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Food Swaps to Make Every Meal of the Day Healthier

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Food Swaps to Make Every Meal of the Day Healthier

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Are you ready to eat healthier, but unsure where to begin? The easiest way to get on the track to healthy eating habits is to start small, making little changes along the way. Every time you swap out an unhealthy food for a healthier one, congratulate yourself on your victory!

Breakfast Swaps

Here are a day’s worth of healthy food swaps that can launch you on the road to better health.

Instead of a Breakfast Burrito…

The breakfast burrito, full of cheese, sour cream and even, is a calorie-dense way to start your day. A single tortilla can add as many as 200 calories to your meal, and that’s before you fill it with anything.

Try a Vegetable Omelet

A vegetable omelet is a perfect way to start your day- it’s eggs pack a big punch of protein. Studies have shown that a high-protein breakfast helps you feel fuller throughout the day than a lower-protein breakfast. This even decreases evening snacking.

The omelet’s veggies offer you vitamins, minerals, antioxidants and fiber that will fill you up without a lot of calories. If you’re craving southwestern flavor, use bell peppers, onions, tomatoes and jalapenos, and garnish your omelet with pico de gallo.

Instead of a Large Mocha or Latte…

A large mocha can contain over 350 calories, and a flavored latte of the same size can contain up to 35 grams of sugar. The American Heart Association recommends a daily sugar intake of 25 grams or less for women and 37 grams or less for men.

Try an Americano or Cappuccino

A caffe Americano is espresso combined with hot water to make it similar in strength and taste to brewed coffee but with the flavor of espresso. A large Americano is only 15 calories, with 0 fat and 0 sugar (as long as you don’t add any).

If you still want that velvety, creamy texture in your drink, a cappuccino froths up milk and adds it to espresso. With less milk than a latte, you can still get a foamy cup made with 2% milk and come in around 120 calories with 10 grams of sugar and 4 grams of fat, as long as you skip the flavored syrup.

Lunch Swaps

Instead of Wheat Bread for Your Sandwich…

Wheat bread may seem like a healthy choice, but most wheat breads are made from refined bleached flour. Refined flour products are digested quickly and can cause blood sugar to spike and then rapidly drop. This rapid rise and fall in blood sugar can cause even more hunger soon after a meal.

Try Sprouted Grain Bread

Breads made from sprouted grains are very different from refined wheat bread. Sprouted grain breads consist of grains like wheat, barley, millet and spelt, and often contain legumes like lentils and soybeans too. These grains and legumes are soaked and allowed to sprout, essentially turning them into a “living” plant.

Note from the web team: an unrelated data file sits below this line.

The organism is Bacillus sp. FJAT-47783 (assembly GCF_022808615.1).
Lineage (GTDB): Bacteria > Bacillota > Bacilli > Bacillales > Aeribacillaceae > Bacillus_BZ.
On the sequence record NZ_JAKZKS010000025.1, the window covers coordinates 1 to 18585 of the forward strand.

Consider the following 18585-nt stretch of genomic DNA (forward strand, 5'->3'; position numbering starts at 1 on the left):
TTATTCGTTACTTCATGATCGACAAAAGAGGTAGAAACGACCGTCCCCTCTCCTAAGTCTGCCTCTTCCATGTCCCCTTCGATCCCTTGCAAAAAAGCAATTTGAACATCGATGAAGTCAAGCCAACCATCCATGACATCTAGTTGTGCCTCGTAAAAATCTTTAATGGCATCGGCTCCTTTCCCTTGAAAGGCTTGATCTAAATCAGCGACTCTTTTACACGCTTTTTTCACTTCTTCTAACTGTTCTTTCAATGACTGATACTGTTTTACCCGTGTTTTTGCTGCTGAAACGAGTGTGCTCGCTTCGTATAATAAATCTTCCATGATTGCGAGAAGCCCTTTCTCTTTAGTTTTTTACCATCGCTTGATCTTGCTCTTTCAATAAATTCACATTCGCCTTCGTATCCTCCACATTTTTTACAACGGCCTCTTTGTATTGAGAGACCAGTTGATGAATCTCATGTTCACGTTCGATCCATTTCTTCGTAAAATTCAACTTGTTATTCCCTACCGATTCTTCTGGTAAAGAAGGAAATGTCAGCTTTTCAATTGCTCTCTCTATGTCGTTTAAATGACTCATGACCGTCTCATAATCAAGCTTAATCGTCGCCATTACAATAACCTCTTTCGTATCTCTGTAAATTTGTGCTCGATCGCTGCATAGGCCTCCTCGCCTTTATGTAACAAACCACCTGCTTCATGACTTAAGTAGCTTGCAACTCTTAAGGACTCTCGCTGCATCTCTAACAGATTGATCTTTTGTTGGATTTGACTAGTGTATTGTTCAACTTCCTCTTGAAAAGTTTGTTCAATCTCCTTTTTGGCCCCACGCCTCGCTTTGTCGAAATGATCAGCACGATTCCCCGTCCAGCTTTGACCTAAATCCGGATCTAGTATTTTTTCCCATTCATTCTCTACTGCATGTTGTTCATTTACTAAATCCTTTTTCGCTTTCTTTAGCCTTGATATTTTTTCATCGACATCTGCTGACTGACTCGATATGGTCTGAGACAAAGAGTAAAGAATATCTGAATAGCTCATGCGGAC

The process of sprouting can increase beneficial nutrients, like lysine, fiber and vitamins, and decrease the amount of phytic acid and enzyme inhibitors found in other breads made from grains.

Instead of Mayo…

The ingredient list on your jarred mayonnaise might contain soybean oil, corn oil or a vegetable oil blend, along with a host of preservatives and artificial ingredients. Low-fat versions may have added sugar as well. It’s a good idea to hold the mayo.

Try Mashed Avocado

Avocado can provide your sandwich a similar creamy texture to mayo, but it has more beneficial nutrients and fewer unsavory ingredients. Avocados are full of vitamins K, C, E and B-vitamins, along with more potassium than a banana. Yes, avocados are high in fat, but it’s a heart-healthy monounsaturated fat called oleic acid, which has been shown to reduce the risk of coronary heart disease.

One serving of avocado is 1 oz, or approximately of a whole avocado; it has 50 calories and 4.5 grams of fat. It’s easy to overdo it with avocado, so measure out one serving at a time to keep your calorie count low.

Dinner Swap

Instead of a Steak…

A steak can provide plenty of protein and beneficial, energy-boosting iron to your diet. Despite a pervasive myth, a new study suggests that red meat does not increase inflammation in the body. However, a meta-analysis of 10 studies looked at a possible link between red meat consumption and increased risk of colorectal cancer, and supports limiting red meat (and processed meats) to decrease the risk of these specific cancers.

Try Salmon

Once a week, swap out your steak for salmon instead. Like steak, salmon is a good source of iron, needed to make hemoglobin in red blood cells and myoglobin in muscles. Salmon can positively benefit metabolism with its unique combination of omega-3 essential fatty acids, vitamin D and selenium, which combine to lower blood sugar levels throughout the body.

Lowering the amounts of calories and sugars you consume during the day can help you lose weight, and adding nutrient dense foods full of beneficial vitamins, minerals, antioxidants and fiber can have positive impacts on your overall health. It’s time to make some smart swaps!

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